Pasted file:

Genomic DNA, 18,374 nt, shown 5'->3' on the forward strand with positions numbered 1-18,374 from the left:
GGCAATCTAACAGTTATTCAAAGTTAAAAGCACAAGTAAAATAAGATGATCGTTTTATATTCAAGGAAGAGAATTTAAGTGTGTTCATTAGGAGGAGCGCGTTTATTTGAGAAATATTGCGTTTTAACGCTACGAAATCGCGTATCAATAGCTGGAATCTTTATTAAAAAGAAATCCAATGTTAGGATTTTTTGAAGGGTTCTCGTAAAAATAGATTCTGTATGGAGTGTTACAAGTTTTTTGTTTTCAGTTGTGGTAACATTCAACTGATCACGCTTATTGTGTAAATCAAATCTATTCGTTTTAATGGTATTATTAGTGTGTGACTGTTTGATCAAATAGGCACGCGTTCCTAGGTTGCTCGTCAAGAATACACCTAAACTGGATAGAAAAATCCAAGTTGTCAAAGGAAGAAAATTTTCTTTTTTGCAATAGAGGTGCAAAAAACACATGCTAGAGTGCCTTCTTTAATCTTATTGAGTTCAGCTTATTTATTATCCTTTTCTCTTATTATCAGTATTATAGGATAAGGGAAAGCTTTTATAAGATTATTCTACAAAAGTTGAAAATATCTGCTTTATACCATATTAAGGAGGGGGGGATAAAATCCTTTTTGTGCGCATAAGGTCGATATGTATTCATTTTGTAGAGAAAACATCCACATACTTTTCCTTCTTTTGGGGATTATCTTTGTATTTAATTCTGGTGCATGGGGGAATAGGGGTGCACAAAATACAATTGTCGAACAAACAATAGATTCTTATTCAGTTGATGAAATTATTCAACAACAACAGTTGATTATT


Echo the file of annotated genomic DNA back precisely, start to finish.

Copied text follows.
Genomic DNA, 18,374 nt, shown 5'->3' on the forward strand with positions numbered 1-18,374 from the left:
GGCAATCTAACAGTTATTCAAAGTTAAAAGCACAAGTAAAATAAGATGATCGTTTTATATTCAAGGAAGAGAATTTAAGTGTGTTCATTAGGAGGAGCGCGTTTATTTGAGAAATATTGCGTTTTAACGCTACGAAATCGCGTATCAATAGCTGGAATCTTTATTAAAAAGAAATCCAATGTTAGGATTTTTTGAAGGGTTCTCGTAAAAATAGATTCTGTATGGAGTGTTACAAGTTTTTTGTTTTCAGTTGTGGTAACATTCAACTGATCACGCTTATTGTGTAAATCAAATCTATTCGTTTTAATGGTATTATTAGTGTGTGACTGTTTGATCAAATAGGCACGCGTTCCTAGGTTGCTCGTCAAGAATACACCTAAACTGGATAGAAAAATCCAAGTTGTCAAAGGAAGAAAATTTTCTTTTTTGCAATAGAGGTGCAAAAAACACATGCTAGAGTGCCTTCTTTAATCTTATTGAGTTCAGCTTATTTATTATCCTTTTCTCTTATTATCAGTATTATAGGATAAGGGAAAGCTTTTATAAGATTATTCTACAAAAGTTGAAAATATCTGCTTTATACCATATTAAGGAGGGGGGGATAAAATCCTTTTTGTGCGCATAAGGTCGATATGTATTCATTTTGTAGAGAAAACATCCACATACTTTTCCTTCTTTTGGGGATTATCTTTGTATTTAATTCTGGTGCATGGGGGAATAGGGGTGCACAAAATACAATTGTCGAACAAACAATAGATTCTTATTCAGTTGATGAAATTATTCAACAACAACAGTTGATTATT